Initial jobless insurance claims fell unexpectedly sharply last week as there were signs that recruitment in the U.S. economy has been picking up, the Department of Labor reported Thursday.
Claims totaled 684,000 for the week ending March 20, the first time the number fell below 700,000 during the Covid-19 era. The level was a sharp drop from 781,000 from a week earlier and the lowest since March 14, 2020, when the pandemic began.
Economists polled by Dow Jones had expected 735,000 claims.
A separate release on Thursday showed that gross domestic product was stronger than expected in the fourth quarter. The third and final reading of GDP was up 4.3% from previous estimates and the Wall Street consensus of 4.1%.
However, policymakers have been watching the employment data more closely for clues as to where the economy is headed.
Last week’s progress has shown the labor market is picking up pace amid aggressive government incentives and a vaccination program that sees nearly 2.5 million Americans being shot every day to stop the spread of Covid.
The latest weekly loss figure also marks the first time that the figure is below the prepandemic record of 695,000 hits in early October 1982.
In addition to the decrease in weekly claims, ongoing claims that were a week ago decreased to 3.87 million, down from 264,000.
The total number of beneficiaries rose to nearly 19 million, although that data is two weeks behind the claims figures. A sustained decline in those receiving assistance through special programs from the pandemic season is likely to lower the total in the coming weeks.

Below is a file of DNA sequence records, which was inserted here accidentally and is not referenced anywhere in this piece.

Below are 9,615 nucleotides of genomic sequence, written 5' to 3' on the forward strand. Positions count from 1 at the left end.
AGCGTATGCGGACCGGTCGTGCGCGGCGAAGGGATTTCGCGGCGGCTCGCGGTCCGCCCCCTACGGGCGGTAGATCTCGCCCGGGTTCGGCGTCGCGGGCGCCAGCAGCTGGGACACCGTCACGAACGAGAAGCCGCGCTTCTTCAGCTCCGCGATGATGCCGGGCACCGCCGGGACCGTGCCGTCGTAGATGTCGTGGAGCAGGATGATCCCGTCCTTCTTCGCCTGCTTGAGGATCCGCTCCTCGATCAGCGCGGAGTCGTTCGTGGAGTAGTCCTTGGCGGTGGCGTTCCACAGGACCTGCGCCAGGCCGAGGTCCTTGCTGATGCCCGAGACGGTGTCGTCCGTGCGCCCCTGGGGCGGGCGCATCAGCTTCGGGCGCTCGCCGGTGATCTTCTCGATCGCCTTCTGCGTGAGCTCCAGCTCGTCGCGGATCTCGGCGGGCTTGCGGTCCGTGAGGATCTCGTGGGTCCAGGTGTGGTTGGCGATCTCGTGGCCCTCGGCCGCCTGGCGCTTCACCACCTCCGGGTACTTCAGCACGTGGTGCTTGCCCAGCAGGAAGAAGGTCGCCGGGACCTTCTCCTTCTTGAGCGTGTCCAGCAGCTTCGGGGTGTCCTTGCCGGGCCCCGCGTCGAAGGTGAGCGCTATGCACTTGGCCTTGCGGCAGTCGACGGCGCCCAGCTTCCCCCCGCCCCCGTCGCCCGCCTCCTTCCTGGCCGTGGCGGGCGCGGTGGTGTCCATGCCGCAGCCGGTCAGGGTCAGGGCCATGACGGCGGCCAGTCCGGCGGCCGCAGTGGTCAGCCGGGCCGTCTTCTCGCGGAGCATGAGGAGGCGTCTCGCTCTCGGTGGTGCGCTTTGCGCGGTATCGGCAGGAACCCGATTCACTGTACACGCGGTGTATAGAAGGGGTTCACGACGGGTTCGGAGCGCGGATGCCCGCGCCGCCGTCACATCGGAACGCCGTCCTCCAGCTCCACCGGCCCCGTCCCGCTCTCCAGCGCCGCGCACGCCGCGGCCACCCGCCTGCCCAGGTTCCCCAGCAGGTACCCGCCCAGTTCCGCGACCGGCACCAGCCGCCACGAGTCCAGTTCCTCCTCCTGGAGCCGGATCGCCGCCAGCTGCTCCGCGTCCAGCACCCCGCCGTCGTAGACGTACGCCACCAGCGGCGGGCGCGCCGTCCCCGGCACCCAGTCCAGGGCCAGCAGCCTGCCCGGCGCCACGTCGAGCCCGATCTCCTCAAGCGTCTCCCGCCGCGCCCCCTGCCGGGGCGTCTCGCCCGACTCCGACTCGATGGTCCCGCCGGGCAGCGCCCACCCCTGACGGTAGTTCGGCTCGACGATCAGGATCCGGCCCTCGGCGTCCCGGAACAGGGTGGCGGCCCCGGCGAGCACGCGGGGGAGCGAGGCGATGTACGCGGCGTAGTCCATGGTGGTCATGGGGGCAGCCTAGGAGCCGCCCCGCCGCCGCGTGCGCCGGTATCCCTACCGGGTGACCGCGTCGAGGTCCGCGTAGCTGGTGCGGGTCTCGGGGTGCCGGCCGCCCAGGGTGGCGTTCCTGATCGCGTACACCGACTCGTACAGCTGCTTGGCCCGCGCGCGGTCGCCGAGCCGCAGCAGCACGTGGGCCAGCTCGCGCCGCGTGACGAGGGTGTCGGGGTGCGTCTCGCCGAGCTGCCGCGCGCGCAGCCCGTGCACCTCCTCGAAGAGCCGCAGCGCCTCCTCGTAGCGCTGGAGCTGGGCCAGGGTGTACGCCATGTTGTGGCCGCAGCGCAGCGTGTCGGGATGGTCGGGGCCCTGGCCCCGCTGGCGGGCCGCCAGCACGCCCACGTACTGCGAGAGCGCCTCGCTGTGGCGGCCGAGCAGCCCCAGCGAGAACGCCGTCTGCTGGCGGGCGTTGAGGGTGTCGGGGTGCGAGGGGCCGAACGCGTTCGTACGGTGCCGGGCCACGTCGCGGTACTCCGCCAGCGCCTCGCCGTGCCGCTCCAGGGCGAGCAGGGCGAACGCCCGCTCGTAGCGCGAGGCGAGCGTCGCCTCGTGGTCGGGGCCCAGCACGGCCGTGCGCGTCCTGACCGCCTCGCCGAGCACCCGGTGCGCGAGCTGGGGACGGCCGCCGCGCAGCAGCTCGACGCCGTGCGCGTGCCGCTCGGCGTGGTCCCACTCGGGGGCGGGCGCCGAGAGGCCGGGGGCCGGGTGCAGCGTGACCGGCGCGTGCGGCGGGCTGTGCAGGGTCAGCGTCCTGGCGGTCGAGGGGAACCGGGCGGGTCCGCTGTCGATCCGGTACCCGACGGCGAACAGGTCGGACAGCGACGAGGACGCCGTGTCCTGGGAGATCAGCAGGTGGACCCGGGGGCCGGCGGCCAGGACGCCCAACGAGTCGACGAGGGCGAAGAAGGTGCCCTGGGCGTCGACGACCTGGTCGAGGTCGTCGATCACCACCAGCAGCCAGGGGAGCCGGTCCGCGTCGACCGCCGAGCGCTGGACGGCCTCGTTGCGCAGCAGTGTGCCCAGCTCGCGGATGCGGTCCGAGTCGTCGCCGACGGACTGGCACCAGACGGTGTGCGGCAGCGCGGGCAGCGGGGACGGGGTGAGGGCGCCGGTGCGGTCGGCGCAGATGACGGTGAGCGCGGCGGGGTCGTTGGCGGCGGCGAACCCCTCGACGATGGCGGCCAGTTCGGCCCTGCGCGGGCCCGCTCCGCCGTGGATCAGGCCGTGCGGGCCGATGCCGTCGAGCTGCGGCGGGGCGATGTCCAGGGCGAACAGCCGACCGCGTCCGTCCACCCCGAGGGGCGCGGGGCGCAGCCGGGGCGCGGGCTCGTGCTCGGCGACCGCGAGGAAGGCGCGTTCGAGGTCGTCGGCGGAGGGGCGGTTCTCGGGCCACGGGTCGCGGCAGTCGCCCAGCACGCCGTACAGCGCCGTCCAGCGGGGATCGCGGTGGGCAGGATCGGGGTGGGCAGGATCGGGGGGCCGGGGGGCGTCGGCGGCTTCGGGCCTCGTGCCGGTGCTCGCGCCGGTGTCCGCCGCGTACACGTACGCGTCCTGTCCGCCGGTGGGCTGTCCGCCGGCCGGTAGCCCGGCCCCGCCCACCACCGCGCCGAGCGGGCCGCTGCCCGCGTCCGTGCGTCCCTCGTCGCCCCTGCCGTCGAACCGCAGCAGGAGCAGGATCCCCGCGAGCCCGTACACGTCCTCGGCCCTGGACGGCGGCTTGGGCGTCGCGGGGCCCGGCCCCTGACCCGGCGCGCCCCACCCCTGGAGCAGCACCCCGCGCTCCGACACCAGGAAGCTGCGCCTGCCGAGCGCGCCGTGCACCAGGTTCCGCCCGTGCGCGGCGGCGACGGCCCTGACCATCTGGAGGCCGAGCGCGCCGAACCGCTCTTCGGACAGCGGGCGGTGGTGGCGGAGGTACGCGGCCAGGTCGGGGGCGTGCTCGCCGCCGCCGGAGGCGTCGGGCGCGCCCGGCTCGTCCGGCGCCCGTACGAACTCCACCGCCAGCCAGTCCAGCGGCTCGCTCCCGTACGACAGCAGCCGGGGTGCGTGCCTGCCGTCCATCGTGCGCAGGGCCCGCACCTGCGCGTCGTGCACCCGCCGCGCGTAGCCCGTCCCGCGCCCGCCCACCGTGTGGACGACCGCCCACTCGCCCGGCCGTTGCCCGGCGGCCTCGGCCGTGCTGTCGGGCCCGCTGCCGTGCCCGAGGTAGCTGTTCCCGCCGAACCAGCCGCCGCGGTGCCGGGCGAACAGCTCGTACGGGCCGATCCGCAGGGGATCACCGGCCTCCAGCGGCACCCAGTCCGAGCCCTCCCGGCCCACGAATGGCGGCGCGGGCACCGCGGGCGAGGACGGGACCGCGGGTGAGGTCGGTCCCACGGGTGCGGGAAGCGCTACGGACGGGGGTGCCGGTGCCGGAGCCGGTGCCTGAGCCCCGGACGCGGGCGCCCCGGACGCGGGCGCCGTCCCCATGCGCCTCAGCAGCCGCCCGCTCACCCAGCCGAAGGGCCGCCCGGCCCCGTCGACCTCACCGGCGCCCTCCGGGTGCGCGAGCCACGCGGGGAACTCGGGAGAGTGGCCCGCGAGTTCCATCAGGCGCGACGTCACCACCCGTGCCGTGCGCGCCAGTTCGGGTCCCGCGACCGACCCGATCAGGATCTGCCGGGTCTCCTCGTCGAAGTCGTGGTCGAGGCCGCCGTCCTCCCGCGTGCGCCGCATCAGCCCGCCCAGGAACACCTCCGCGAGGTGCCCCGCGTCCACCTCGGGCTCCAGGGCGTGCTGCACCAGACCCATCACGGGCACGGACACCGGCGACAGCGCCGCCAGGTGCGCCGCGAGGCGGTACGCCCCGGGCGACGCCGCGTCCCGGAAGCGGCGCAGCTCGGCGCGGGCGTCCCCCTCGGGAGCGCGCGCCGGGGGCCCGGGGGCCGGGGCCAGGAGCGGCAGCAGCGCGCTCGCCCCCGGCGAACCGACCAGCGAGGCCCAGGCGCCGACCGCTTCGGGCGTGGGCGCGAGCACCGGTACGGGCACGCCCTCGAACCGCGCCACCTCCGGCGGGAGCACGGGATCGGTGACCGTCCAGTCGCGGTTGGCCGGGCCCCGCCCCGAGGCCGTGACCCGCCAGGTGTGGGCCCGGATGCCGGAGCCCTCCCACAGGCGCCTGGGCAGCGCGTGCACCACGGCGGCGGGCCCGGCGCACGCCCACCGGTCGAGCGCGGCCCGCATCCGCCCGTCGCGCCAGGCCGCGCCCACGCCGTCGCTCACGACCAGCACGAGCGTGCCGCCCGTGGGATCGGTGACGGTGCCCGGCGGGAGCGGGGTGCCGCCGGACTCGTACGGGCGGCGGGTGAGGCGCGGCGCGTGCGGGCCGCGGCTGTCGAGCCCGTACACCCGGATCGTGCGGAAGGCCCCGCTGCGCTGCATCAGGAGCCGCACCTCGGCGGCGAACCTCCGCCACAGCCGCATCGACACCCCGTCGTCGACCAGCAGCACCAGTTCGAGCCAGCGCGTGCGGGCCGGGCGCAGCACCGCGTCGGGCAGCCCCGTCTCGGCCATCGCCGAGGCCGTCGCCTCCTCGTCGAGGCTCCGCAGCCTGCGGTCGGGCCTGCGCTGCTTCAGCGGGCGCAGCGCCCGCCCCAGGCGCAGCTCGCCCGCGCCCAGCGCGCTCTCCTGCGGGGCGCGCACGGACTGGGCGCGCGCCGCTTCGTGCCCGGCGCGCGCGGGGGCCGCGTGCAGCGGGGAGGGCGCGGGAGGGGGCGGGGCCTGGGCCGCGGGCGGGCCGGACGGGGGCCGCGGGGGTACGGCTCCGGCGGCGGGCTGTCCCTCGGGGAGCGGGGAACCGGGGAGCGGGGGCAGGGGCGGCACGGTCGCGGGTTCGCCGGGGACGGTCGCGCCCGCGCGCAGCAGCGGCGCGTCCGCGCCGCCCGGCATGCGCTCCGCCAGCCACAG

Wall Street continued to display a lower open despite better-than-expected job news.
While the loss figures are still high overall in historical comparison, the employment situation is significantly better than a year ago.
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For the week ending March 21, 2020, claims totaled 3.3 million and would explode to nearly 6.9 million a week later as companies laid off workers amid a spate of government-ordered shutdowns across the country.
Weekly entitlements would not fall below 1 million by the end of August, and 22.4 million workers would lose their jobs in March and April only. Almost 13 million of these jobs have since been restored.
Despite the stronger employment picture, Federal Reserve Chairman Jerome Powell announced Thursday that the central bank would continue aggressive policies to further stimulate growth.
“We will, over time, very, very gradually, and with great transparency, when the economy has almost completely recovered, withdraw the support we gave in times of need,” Powell told NPR’s Morning Edition.